Announcing the spring ASL Lecture Series event, presented by Dr. Annemarie Kocab of Harvard University. The title of her presentation is “The Origins of Language: Evidence from Nicaraguan Sign Language” which will be held on Thursday, April 8, from 5-6:30 as a Zoom webinar. Abstract and bio are detailed below and a flier is attached.
The lecture will be presented in ASL with English interpretation. It is free and open to the public with pre-registration required.
Please register here in order to receive the link for the presentation:
Webinar registration link: https://upenn.zoom.us/webinar/register/WN_L0ILIuvhT3-EQkH1bCkBDA
If you have questions, please contact Dr. Jami Fisher, Director of ASL, Department of Linguistics: email@example.com
Abstract: All human societies have languages capable of expressing the richness of human thought. To what extent is this achievement an historical accomplishment, similar to mathematics or science, and to what extent does it rely on our evolved cognitive capacities? I study these questions by looking at language creation in different communities, including Nicaraguan Sign Language (a new language only 50 years old), homesign systems, and laboratory-created communication systems. I will present results on how a new language comes to have recursion and quantifiers like “some” and “all." In both cases, I find evidence for rapid emergence of linguistic structure within a few generations. One possible explanation for these findings is that features that emerge early are those that reflect underlying shared semantic structures that are universal (or nearly) in languages. In contrast, the features that emerge later (e.g., grammatical morphology) may be those that vary across languages and require convergence and iterated learning.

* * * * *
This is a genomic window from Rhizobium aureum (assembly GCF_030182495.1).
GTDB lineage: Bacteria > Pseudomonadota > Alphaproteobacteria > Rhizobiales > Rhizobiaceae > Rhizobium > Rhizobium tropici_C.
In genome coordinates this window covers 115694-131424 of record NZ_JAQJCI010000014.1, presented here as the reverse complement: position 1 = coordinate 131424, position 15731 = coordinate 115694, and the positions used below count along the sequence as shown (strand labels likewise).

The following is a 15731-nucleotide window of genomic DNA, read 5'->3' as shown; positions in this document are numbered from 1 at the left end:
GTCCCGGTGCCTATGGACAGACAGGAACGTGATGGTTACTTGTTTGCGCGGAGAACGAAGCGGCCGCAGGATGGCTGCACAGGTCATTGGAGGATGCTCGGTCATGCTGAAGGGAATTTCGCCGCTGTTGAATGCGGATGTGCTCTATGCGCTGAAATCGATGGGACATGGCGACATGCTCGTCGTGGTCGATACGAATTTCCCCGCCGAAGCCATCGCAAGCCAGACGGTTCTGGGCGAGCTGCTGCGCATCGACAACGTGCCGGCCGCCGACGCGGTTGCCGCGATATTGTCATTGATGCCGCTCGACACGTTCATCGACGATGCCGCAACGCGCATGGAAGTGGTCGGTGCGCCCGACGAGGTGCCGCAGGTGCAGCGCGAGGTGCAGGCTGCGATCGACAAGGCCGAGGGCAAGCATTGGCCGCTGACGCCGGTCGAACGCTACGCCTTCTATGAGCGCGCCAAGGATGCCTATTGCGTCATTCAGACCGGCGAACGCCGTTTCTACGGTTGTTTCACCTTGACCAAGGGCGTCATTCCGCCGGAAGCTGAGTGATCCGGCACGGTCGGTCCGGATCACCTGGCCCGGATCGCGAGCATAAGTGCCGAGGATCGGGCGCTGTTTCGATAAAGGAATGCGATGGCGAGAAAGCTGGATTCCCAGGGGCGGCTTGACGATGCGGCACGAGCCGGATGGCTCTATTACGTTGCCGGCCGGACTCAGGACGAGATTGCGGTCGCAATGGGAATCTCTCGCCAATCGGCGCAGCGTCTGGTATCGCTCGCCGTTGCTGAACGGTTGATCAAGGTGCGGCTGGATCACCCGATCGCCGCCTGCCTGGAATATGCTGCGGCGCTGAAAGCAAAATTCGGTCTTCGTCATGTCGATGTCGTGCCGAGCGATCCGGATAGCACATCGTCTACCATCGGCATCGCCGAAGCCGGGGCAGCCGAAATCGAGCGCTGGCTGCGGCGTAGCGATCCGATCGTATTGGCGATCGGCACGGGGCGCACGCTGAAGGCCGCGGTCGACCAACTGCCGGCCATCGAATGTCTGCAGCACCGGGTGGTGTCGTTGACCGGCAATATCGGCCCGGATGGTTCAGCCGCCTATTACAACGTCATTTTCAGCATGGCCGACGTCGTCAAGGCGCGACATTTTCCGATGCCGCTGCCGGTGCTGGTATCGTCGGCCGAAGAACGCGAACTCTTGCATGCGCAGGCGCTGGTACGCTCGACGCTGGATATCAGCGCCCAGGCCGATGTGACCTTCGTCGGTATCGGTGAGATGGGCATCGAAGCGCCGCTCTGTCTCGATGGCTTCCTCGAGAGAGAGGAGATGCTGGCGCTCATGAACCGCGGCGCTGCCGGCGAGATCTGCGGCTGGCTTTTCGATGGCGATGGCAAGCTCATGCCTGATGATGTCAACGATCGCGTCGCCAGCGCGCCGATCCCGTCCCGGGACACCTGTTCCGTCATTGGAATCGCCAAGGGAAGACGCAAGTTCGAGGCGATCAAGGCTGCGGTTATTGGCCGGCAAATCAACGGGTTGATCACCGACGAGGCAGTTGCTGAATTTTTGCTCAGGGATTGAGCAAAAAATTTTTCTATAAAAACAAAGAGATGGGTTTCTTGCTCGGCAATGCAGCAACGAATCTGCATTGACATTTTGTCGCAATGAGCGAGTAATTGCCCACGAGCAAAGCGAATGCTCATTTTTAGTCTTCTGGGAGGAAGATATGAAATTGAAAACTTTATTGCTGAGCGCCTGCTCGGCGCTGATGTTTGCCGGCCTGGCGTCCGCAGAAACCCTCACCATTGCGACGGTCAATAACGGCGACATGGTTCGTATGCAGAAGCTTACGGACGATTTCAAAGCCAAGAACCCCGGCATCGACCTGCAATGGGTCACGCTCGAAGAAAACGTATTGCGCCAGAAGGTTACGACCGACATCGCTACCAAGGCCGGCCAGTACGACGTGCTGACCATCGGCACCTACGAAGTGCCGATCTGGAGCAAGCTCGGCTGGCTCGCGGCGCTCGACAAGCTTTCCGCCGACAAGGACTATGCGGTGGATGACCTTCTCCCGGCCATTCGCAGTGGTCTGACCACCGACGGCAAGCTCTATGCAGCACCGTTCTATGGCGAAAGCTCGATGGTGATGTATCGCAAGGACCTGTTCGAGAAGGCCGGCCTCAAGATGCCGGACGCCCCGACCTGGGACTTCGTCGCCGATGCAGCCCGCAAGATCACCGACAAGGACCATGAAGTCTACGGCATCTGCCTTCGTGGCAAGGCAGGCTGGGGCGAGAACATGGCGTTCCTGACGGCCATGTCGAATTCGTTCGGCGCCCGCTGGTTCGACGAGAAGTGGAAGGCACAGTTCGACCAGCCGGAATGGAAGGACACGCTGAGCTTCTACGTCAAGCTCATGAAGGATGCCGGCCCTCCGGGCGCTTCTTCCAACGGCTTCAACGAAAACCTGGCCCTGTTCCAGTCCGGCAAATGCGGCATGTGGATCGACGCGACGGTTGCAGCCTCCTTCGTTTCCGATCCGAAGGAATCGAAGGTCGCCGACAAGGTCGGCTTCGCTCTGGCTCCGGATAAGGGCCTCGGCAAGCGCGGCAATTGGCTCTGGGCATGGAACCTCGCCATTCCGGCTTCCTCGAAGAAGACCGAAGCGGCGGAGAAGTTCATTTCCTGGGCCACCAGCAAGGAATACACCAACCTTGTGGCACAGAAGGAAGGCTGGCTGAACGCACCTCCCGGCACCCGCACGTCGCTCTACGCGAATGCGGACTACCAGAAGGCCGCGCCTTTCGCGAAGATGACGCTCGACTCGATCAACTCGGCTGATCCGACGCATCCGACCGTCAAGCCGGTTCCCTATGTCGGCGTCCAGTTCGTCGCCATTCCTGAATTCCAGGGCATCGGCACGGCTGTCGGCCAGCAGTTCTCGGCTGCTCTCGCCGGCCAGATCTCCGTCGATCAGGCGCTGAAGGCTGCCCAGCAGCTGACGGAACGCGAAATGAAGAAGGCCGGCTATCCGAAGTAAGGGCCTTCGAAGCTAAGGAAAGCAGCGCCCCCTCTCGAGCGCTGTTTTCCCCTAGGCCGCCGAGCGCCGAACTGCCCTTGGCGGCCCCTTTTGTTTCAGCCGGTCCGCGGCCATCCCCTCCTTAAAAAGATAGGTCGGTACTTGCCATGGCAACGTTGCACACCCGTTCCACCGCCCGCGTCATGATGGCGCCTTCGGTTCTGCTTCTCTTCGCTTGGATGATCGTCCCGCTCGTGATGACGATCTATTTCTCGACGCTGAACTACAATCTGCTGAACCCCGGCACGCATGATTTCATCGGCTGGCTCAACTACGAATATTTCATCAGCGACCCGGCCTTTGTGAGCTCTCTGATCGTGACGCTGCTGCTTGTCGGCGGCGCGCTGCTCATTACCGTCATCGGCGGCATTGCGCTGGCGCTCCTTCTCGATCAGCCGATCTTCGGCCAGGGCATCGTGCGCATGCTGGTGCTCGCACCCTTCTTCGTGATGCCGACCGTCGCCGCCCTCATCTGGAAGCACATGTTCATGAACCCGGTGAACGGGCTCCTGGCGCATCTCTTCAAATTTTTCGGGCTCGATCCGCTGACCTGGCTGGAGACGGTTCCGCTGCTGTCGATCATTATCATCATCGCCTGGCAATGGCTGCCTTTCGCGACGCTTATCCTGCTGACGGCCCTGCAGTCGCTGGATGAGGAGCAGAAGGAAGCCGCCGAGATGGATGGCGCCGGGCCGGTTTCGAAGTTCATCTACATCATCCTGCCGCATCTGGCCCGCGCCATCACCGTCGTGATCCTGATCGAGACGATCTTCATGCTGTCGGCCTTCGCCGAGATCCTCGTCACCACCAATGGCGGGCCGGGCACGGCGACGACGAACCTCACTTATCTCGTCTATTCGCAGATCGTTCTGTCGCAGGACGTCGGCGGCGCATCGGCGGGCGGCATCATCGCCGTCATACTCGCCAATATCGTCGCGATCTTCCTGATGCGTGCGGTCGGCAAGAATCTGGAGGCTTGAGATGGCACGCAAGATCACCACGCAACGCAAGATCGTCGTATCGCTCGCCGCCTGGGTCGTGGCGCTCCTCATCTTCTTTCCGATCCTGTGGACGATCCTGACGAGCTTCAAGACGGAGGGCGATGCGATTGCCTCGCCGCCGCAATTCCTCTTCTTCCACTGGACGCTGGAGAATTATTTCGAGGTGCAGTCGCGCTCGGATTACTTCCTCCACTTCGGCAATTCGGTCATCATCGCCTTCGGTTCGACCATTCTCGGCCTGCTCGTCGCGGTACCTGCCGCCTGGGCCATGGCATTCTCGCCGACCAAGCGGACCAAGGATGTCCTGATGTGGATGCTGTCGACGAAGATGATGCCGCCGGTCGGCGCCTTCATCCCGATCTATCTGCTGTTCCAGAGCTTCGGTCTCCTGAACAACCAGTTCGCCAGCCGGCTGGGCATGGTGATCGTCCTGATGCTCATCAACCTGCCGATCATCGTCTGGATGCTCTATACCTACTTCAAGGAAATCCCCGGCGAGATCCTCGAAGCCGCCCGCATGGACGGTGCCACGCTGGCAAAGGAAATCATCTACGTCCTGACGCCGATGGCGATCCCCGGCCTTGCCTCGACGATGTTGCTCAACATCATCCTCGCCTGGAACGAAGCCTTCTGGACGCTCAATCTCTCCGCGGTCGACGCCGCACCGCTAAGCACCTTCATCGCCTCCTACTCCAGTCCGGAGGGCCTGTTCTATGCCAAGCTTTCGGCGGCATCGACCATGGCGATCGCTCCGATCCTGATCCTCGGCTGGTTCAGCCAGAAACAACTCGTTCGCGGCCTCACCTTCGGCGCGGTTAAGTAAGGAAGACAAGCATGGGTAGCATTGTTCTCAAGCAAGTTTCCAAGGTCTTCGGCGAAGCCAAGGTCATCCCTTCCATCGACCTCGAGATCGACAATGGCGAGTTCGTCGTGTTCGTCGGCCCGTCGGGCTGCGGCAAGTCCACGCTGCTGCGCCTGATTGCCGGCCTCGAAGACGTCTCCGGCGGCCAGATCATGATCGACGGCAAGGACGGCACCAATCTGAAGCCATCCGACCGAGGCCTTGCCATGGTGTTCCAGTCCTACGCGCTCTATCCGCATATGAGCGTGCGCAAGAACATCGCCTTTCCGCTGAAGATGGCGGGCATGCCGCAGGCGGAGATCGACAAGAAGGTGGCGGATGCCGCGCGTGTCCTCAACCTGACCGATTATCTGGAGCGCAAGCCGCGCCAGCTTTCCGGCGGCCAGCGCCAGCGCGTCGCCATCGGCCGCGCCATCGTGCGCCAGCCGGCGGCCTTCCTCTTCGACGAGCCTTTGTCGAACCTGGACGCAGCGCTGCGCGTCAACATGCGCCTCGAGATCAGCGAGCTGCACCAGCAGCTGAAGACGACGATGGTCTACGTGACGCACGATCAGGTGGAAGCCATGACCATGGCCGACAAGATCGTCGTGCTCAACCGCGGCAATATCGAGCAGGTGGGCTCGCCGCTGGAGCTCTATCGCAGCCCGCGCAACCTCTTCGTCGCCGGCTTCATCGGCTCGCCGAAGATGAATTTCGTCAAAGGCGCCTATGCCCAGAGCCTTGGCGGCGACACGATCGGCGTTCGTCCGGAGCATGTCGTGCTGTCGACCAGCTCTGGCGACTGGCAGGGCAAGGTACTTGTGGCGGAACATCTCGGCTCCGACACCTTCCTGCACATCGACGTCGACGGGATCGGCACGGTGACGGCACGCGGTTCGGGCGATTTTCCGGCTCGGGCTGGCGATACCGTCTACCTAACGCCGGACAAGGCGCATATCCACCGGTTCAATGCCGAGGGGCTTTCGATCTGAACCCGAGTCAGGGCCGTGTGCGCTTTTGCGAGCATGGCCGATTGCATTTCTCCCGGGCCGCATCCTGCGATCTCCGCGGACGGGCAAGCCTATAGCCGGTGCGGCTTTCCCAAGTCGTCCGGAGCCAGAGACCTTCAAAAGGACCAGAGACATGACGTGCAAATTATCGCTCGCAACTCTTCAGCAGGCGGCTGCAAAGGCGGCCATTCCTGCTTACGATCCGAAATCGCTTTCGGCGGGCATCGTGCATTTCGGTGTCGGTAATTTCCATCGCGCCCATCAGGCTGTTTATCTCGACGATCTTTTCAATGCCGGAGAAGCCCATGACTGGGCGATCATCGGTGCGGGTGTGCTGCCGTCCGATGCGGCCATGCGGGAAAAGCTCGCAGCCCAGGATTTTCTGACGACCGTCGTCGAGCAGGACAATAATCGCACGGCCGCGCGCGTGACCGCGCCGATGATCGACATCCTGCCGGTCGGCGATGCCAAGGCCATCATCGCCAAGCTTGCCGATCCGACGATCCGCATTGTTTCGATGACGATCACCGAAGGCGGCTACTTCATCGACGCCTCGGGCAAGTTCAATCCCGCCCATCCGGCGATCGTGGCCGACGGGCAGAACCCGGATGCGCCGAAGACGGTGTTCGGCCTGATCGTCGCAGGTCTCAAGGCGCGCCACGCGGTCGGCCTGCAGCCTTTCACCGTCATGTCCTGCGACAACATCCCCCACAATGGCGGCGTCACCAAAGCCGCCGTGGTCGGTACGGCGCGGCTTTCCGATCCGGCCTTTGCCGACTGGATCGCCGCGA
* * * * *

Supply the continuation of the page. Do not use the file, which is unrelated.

Bio: Dr. Annemarie Kocab is a Postdoctoral Fellow in the Departments of Linguistics and Psychology at Harvard University. Dr. Kocab's work combines the study of linguistic structure with considerations of the cognitive factors involved in language learning and change. Much of her work has focused on Nicaraguan Sign Language, which began to emerge in the 1970s. In parallel, Dr. Kocab's work investigates these questions using language creation paradigms with children and adults in the laboratory. She received her BA from Wellesley College and her PhD from Harvard University under the mentorship of Jesse Snedeker.